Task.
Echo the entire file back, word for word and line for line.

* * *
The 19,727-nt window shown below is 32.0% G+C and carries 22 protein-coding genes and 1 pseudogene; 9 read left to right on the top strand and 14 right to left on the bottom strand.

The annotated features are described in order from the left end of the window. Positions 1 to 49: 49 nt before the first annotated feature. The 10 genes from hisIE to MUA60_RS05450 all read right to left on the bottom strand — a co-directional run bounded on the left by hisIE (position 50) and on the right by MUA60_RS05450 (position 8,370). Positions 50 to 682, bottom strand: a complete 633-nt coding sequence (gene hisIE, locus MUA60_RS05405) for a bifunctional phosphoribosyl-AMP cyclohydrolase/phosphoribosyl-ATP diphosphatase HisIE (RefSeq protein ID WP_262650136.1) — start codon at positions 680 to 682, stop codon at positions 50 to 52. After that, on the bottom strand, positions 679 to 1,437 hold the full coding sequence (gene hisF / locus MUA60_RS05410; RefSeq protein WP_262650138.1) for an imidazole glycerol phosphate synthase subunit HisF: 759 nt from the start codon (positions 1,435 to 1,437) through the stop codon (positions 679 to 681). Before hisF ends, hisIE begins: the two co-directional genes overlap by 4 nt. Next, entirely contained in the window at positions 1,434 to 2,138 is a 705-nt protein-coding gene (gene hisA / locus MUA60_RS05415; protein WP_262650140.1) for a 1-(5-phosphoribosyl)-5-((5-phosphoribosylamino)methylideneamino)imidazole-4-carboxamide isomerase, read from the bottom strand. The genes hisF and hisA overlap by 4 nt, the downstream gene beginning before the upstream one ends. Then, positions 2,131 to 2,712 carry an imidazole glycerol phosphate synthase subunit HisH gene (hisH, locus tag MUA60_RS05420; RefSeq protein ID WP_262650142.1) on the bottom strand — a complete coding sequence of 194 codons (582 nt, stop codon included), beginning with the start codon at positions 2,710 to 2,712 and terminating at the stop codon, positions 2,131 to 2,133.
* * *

The 19,727-nt window shown below is 32.0% G+C and carries 22 protein-coding genes and 1 pseudogene; 9 read left to right on the top strand and 14 right to left on the bottom strand.

The annotated features are described in order from the left end of the window. Positions 1 to 49: 49 nt before the first annotated feature. The 10 genes from hisIE to MUA60_RS05450 all read right to left on the bottom strand — a co-directional run bounded on the left by hisIE (position 50) and on the right by MUA60_RS05450 (position 8,370). Positions 50 to 682, bottom strand: a complete 633-nt coding sequence (gene hisIE, locus MUA60_RS05405) for a bifunctional phosphoribosyl-AMP cyclohydrolase/phosphoribosyl-ATP diphosphatase HisIE (RefSeq protein ID WP_262650136.1) — start codon at positions 680 to 682, stop codon at positions 50 to 52. After that, on the bottom strand, positions 679 to 1,437 hold the full coding sequence (gene hisF / locus MUA60_RS05410; RefSeq protein WP_262650138.1) for an imidazole glycerol phosphate synthase subunit HisF: 759 nt from the start codon (positions 1,435 to 1,437) through the stop codon (positions 679 to 681). Before hisF ends, hisIE begins: the two co-directional genes overlap by 4 nt. Next, entirely contained in the window at positions 1,434 to 2,138 is a 705-nt protein-coding gene (gene hisA / locus MUA60_RS05415; protein WP_262650140.1) for a 1-(5-phosphoribosyl)-5-((5-phosphoribosylamino)methylideneamino)imidazole-4-carboxamide isomerase, read from the bottom strand. The genes hisF and hisA overlap by 4 nt, the downstream gene beginning before the upstream one ends. Then, positions 2,131 to 2,712 carry an imidazole glycerol phosphate synthase subunit HisH gene (hisH, locus tag MUA60_RS05420; RefSeq protein ID WP_262650142.1) on the bottom strand — a complete coding sequence of 194 codons (582 nt, stop codon included), beginning with the start codon at positions 2,710 to 2,712 and terminating at the stop codon, positions 2,131 to 2,133.